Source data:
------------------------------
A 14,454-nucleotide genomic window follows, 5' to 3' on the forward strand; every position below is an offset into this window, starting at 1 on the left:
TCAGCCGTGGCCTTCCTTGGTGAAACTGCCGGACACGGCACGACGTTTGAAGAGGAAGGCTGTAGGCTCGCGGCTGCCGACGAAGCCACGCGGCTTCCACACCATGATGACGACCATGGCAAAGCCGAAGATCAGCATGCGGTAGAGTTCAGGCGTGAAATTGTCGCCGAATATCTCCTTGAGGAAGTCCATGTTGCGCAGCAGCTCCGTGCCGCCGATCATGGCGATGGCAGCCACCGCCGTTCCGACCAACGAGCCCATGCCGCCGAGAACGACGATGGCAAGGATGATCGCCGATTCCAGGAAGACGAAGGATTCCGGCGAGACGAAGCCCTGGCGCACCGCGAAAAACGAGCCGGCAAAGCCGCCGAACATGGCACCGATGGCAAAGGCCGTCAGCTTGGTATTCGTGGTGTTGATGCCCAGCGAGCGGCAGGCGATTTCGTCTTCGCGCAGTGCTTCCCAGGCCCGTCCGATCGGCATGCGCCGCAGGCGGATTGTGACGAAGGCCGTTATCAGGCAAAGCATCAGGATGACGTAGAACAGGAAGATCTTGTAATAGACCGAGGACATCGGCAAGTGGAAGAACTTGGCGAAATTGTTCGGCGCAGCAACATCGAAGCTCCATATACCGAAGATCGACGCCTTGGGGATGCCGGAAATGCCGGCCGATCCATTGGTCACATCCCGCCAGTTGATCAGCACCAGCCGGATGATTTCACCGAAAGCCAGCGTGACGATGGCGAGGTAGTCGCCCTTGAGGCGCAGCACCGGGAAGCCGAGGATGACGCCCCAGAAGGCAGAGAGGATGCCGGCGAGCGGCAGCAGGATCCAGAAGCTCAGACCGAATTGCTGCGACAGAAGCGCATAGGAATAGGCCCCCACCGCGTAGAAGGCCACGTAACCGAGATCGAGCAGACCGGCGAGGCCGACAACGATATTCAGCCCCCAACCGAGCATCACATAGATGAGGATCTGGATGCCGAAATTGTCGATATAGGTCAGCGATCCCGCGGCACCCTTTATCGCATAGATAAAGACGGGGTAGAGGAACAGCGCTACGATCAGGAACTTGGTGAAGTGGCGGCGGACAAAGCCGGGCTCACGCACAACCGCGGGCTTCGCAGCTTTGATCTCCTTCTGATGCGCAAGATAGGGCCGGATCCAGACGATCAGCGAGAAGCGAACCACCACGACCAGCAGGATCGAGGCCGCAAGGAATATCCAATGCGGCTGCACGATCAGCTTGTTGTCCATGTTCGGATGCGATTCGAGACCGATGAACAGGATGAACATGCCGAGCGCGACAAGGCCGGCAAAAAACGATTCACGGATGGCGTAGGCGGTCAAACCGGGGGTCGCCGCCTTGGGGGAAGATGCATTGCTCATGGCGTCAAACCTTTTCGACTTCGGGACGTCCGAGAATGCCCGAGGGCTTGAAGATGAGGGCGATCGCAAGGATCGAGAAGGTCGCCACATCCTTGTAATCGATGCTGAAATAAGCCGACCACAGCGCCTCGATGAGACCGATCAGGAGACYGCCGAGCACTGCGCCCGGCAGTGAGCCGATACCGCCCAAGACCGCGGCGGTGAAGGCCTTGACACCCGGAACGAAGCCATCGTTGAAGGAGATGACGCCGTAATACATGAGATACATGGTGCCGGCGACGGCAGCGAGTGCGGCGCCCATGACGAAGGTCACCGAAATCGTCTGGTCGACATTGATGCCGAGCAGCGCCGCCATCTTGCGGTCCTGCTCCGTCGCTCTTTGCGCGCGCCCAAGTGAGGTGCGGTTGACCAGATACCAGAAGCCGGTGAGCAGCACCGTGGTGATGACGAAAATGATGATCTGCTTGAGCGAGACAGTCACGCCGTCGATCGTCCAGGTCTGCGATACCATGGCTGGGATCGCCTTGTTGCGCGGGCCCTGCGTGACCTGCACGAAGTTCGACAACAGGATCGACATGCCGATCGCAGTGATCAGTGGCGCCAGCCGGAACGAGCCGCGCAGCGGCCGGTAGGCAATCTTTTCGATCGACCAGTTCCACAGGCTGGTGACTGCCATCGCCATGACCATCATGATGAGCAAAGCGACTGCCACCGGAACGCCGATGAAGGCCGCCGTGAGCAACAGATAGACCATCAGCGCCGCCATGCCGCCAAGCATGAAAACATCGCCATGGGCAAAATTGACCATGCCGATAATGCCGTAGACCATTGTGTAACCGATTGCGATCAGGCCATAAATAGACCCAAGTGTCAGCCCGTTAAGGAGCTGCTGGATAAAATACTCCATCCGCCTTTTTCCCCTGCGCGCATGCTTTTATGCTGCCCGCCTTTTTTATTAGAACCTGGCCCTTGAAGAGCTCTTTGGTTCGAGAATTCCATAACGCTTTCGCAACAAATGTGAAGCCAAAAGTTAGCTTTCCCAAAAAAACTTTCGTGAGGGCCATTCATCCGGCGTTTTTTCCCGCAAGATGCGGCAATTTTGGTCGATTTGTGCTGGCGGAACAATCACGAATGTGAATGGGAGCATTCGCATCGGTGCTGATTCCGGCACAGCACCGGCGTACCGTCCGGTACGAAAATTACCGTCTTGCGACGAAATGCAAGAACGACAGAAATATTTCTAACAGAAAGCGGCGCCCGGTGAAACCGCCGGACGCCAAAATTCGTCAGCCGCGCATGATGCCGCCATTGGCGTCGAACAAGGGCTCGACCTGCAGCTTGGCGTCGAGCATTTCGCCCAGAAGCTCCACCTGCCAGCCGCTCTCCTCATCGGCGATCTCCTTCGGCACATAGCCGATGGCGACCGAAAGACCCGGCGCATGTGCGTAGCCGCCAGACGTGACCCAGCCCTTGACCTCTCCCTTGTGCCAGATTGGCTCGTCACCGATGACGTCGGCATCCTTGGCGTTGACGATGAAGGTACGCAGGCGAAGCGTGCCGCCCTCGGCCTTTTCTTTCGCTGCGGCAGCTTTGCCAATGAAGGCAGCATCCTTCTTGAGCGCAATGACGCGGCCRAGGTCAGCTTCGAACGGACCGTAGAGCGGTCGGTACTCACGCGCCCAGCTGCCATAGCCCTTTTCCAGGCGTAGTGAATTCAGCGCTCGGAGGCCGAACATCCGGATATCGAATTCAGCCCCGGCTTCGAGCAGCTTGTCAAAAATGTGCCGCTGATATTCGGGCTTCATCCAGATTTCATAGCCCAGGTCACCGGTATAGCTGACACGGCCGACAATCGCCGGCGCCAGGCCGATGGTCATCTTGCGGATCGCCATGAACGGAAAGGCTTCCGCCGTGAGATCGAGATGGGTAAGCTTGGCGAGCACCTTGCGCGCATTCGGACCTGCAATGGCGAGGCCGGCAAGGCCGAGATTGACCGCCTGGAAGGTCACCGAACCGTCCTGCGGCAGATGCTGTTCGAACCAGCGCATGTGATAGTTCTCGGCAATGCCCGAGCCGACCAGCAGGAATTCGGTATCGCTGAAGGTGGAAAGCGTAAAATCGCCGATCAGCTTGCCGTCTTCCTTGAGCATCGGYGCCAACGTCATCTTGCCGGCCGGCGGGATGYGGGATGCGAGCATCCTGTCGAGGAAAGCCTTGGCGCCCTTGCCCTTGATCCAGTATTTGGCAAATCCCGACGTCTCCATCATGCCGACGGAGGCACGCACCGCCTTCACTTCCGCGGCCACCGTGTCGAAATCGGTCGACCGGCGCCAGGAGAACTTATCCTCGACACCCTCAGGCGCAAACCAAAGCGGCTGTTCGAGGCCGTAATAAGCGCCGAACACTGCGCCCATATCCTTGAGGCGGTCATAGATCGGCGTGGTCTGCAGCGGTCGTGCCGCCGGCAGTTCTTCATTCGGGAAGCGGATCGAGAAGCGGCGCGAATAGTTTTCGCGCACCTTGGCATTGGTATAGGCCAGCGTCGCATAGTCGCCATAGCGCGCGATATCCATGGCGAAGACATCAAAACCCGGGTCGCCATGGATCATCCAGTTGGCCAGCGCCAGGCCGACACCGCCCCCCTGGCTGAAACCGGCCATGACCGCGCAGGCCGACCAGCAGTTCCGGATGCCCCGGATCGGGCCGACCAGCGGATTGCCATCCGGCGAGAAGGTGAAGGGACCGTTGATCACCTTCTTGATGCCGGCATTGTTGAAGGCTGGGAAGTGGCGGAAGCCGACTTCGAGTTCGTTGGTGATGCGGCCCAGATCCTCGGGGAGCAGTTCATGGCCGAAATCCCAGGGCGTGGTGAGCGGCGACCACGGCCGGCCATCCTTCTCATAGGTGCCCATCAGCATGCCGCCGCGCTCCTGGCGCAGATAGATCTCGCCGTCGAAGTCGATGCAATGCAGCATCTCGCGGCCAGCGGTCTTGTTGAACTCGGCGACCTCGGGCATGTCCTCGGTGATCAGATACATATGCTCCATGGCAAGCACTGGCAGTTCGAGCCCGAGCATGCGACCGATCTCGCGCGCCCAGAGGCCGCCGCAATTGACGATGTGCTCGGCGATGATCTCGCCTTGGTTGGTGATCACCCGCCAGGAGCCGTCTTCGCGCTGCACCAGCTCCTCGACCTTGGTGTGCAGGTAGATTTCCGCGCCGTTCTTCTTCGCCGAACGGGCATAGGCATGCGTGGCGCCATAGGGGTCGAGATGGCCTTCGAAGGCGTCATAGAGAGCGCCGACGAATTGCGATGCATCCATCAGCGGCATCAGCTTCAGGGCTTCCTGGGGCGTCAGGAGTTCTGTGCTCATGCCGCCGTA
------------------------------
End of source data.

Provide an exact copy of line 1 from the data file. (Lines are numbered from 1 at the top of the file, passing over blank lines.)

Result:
A 14,454-nucleotide genomic window follows, 5' to 3' on the forward strand; every position below is an offset into this window, starting at 1 on the left: